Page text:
A recent study based on an online survey of 1,001 adults representative of the population, found that public awareness of genomics and personalized medicine was not increasing in line with advancements in the industry. Seventy-three percent of the survey respondents had not heard of genetic counseling – which is conducted by certified health professionals to advise consumers/patients on how to interpret genetic test results.
More Info about Clinical Genetic Testing and Cancer
The first step for someone interested in learning about their risk for developing cancer, according to Frone, is to speak with a health care provider or genetic counselor to learn about options. Then, a risk assessment can be conducted by a certified genetic counselor.
“In this type of consult, they’ll look at personal medical history and family medical history. And, if you’re female, they’ll look at your hormonal risk factors,” Frone explains. “There are computer models to identify risks and patterns within someone’s personal and family history.”
The next step, she says, is to discuss what needs to be done to “test for the potential hereditary cancer syndrome.”
“People need to go into it understanding that genetic testing is really complicated,” Frone says. “To achieve the full value of it, we’ve got to apply the genetic test results in the context of their family health history and their other risk factors to understand final risk. Direct-to-consumer testing is very different from that. It’s more recreational.”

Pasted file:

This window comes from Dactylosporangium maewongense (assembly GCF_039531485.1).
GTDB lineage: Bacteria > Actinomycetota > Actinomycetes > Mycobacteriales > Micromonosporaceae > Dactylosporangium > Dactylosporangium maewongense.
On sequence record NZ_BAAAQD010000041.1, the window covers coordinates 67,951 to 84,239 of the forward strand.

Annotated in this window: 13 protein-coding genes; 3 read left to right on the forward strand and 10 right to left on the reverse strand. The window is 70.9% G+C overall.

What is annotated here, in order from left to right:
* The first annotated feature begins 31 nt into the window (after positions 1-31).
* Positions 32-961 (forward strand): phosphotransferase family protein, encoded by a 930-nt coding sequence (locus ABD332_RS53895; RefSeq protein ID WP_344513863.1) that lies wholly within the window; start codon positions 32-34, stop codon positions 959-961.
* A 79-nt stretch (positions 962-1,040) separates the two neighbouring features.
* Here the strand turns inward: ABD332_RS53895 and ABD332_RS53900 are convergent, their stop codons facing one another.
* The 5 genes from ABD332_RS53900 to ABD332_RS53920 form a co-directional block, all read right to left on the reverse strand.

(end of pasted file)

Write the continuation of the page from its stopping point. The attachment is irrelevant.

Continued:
For those identified during the consult as being higher risk, insurance typically covers clinical testing. For people at a lower risk, they may be advised to skip testing altogether, or, they can pay out-of-pocket (costs can vary from $250 or more depending on whether a single gene or the entire genome is being tested).
For example, the BRCA1 and BRCA2 test 23andMe runs has been given the green light from the FDA, meaning “the agency has determined that the benefits of the product outweigh the known risks for the intended use.”
This specific test looks at three variants to determine if a woman is at an increased risk for developing breast and ovarian cancer, or if a man is at a higher risk for developing breast and prostate cancer.
“It really is most relevant for individuals with Ashkenazi Jewish background because it can only look at three variants that can occur in these genes, when there are thousands possible,” Frone says.
The actual test has been put in the Medical Devices class II risk category by the FDA. Class I devices, such as dental floss, are lowest risk. Class II, which includes condoms and powered wheelchairs, are moderate risk. Class III devices, such as pacemakers, require FDA approval in order to be marketed, while class I and II do not.
These mutations “are most common in people of Ashkenazi Jewish descent and do not represent the majority of the BRCA1/BRCA2 variants in the general population,” the FDA cautions.
Researchers estimate that roughly 5-10 percent of all cancers have a known genetic element, so while DNA tells a story, it doesn’t write the entire script. External factors, like environmental nutrients or toxins, and lifestyle choices also influence risk for developing cancer.